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In-depth reviews

Fiat 500 - Practicality, comfort and boot space

If it fits with your lifestyle, then the 500 city car should offer more than enough comfort and flexibility

Overall Auto Express Rating

4.5 out of 5

Practicality, comfort and boot space Rating

3.1 out of 5

Price
£15,719 to £21,429
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The 500 retains its three-door, four-seat set-up, but from the driver’s seat, this latest interpretation of the iconic city car feels much more spacious than its petrol-powered sibling. Interior storage is good too, with decent cubby holes and storage bins, and the glovebox is bigger than you’ll find in a MINI.

Some may find the relatively high-set driver’s seat a little off-putting, but it does help with visibility, and the steering wheel is fully adjustable, so the driver should be able to find a comfortable position. Every model also gets useful practical touches, including rear parking sensors, two USB ports, electrically adjustable door mirrors, keyless entry, automatic wipers and cruise control.

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However, the 500 falters once you try and get anyone into the rather cramped back seats. The wide doors are difficult to open in tight spaces, and passengers are then forced to clamber past the front seats in order to get seated. For those with children or who regularly carry people in the rear, five-door alternatives like the Honda e, Ora Funky Cat or Peugeot e-208 might suit you better.

Size

Fiat was able to design the electric 500 using an all-new platform, with the result being a slight increase in dimensions over the standard petrol model. Overall length is now 3,632mm, width 1,900mm and height 1,527mm, although the 500 is still smaller than a MINI Electric or Honda e, which means parking should be a doddle. Interior space (particularly in the rear) is tighter, though, which is the obvious trade-off.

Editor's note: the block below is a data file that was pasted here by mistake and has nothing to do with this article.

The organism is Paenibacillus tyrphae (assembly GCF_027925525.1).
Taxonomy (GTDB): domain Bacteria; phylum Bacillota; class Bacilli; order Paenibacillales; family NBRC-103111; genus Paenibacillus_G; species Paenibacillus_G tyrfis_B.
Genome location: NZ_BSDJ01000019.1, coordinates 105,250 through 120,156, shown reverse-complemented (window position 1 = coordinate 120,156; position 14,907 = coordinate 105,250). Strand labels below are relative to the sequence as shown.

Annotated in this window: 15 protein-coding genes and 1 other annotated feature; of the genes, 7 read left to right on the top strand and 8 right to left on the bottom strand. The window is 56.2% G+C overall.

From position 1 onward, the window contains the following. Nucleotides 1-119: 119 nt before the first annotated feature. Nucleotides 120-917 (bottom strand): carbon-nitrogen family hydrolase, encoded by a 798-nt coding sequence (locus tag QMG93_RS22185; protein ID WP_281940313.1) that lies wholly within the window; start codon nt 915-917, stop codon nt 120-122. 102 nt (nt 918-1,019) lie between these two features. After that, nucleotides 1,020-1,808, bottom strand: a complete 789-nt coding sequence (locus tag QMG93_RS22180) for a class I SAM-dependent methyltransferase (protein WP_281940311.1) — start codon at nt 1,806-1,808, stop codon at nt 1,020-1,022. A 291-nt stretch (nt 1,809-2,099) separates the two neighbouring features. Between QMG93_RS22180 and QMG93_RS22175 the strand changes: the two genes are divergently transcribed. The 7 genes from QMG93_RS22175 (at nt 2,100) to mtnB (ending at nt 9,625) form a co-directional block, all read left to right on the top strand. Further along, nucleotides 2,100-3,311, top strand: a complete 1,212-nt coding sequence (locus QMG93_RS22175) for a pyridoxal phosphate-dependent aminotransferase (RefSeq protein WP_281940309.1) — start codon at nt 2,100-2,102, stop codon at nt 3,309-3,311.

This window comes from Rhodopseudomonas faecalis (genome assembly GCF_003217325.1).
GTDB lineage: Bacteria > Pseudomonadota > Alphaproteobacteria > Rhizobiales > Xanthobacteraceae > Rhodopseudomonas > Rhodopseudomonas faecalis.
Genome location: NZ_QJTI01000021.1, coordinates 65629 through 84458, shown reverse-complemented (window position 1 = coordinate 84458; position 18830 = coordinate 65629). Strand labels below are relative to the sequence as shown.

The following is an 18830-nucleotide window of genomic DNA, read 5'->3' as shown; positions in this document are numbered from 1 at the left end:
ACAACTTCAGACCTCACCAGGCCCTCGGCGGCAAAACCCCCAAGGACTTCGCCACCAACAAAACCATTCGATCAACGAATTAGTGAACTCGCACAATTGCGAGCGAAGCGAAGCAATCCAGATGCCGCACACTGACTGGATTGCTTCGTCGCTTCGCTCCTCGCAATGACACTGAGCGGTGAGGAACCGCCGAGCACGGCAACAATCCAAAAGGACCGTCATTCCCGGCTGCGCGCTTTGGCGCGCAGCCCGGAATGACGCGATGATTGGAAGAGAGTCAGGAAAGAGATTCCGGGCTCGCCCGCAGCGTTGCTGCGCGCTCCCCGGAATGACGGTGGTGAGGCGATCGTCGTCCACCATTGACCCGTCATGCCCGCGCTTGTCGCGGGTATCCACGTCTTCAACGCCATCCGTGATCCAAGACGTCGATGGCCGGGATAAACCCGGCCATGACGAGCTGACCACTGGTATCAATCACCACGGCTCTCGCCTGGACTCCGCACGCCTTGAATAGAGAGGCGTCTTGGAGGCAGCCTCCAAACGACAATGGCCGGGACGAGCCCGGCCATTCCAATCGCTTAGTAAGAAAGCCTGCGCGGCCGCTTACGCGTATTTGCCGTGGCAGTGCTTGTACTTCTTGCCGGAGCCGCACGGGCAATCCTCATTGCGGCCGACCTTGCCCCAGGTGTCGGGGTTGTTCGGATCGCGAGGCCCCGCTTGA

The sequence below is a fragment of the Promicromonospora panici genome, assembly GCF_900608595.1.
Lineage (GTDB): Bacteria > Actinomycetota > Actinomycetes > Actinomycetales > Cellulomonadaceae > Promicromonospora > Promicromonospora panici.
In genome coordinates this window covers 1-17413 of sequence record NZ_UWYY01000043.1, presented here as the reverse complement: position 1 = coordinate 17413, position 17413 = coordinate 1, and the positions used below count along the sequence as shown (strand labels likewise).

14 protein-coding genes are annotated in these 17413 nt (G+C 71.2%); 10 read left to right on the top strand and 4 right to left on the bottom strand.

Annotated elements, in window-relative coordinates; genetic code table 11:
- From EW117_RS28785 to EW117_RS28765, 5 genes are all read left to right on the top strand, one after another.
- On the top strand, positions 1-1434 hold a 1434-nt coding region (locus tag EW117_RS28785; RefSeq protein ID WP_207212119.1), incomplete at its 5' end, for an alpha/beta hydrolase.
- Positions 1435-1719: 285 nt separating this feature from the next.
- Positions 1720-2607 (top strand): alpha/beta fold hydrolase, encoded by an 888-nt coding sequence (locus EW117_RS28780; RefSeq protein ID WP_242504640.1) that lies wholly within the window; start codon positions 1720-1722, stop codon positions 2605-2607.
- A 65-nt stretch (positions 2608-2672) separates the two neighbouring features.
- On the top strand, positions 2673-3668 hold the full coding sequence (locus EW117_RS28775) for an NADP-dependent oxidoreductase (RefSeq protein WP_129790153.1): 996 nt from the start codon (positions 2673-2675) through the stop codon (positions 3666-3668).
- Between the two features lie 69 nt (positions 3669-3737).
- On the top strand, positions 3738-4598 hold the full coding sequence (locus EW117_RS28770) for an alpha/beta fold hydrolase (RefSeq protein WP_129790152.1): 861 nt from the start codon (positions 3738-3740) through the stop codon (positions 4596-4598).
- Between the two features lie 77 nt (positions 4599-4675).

Leg room, head room & passenger space

As mentioned above, while space up front in the 500 is decent, adult passengers in the rear will find things less comfortable. Sitting behind a driver even of average height will mean that your knees are right up against the front-seat backrest, so you can rule out longer journeys with taller passengers because the headroom isn’t great, either.

Boot

The 500’s boot is predictably small, but at 185 litres it trumps the 171 litres of loadspace offered in the Honda e and comes within a few litres of the MINI Electric’s 211-litre boot. There is a high boot lip to contend with, which makes things more awkward when loading heavier items, although the false floor allows you to store charging cables underneath. Fiat has injected a little practicality by designing the rear seats to fold in a 50:50 configuration, but they don’t fold down completely flat.

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